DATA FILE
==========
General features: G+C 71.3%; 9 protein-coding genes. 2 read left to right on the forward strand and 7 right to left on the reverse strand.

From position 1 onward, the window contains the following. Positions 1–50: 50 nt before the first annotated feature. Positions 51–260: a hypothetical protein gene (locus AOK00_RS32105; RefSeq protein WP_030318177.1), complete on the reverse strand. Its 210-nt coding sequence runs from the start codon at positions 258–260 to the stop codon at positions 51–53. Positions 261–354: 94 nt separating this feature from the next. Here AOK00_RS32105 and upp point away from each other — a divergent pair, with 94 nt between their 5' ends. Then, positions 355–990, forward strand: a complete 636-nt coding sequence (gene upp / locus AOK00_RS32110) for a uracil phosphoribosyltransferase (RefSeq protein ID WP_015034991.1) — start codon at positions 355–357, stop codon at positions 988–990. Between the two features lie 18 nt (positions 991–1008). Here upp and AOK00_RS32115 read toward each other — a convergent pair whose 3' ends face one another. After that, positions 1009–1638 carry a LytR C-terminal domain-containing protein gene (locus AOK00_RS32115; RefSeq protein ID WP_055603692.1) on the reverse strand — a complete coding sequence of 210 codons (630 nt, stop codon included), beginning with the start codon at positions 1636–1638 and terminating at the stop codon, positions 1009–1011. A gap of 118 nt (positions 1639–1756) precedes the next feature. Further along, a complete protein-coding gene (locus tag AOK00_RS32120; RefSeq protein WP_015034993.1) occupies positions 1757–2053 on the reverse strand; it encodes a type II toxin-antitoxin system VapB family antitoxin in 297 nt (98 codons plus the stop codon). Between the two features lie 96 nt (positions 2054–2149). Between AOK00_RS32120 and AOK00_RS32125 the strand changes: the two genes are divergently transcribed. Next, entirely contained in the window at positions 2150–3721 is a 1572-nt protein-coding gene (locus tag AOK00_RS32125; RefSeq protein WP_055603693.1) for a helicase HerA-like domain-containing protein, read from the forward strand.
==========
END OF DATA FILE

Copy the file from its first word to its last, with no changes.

General features: G+C 71.3%; 9 protein-coding genes. 2 read left to right on the forward strand and 7 right to left on the reverse strand.

From position 1 onward, the window contains the following. Positions 1–50: 50 nt before the first annotated feature. Positions 51–260: a hypothetical protein gene (locus AOK00_RS32105; RefSeq protein WP_030318177.1), complete on the reverse strand. Its 210-nt coding sequence runs from the start codon at positions 258–260 to the stop codon at positions 51–53. Positions 261–354: 94 nt separating this feature from the next. Here AOK00_RS32105 and upp point away from each other — a divergent pair, with 94 nt between their 5' ends. Then, positions 355–990, forward strand: a complete 636-nt coding sequence (gene upp / locus AOK00_RS32110) for a uracil phosphoribosyltransferase (RefSeq protein ID WP_015034991.1) — start codon at positions 355–357, stop codon at positions 988–990. Between the two features lie 18 nt (positions 991–1008). Here upp and AOK00_RS32115 read toward each other — a convergent pair whose 3' ends face one another. After that, positions 1009–1638 carry a LytR C-terminal domain-containing protein gene (locus AOK00_RS32115; RefSeq protein ID WP_055603692.1) on the reverse strand — a complete coding sequence of 210 codons (630 nt, stop codon included), beginning with the start codon at positions 1636–1638 and terminating at the stop codon, positions 1009–1011. A gap of 118 nt (positions 1639–1756) precedes the next feature. Further along, a complete protein-coding gene (locus tag AOK00_RS32120; RefSeq protein WP_015034993.1) occupies positions 1757–2053 on the reverse strand; it encodes a type II toxin-antitoxin system VapB family antitoxin in 297 nt (98 codons plus the stop codon). Between the two features lie 96 nt (positions 2054–2149). Between AOK00_RS32120 and AOK00_RS32125 the strand changes: the two genes are divergently transcribed. Next, entirely contained in the window at positions 2150–3721 is a 1572-nt protein-coding gene (locus tag AOK00_RS32125; RefSeq protein WP_055603693.1) for a helicase HerA-like domain-containing protein, read from the forward strand.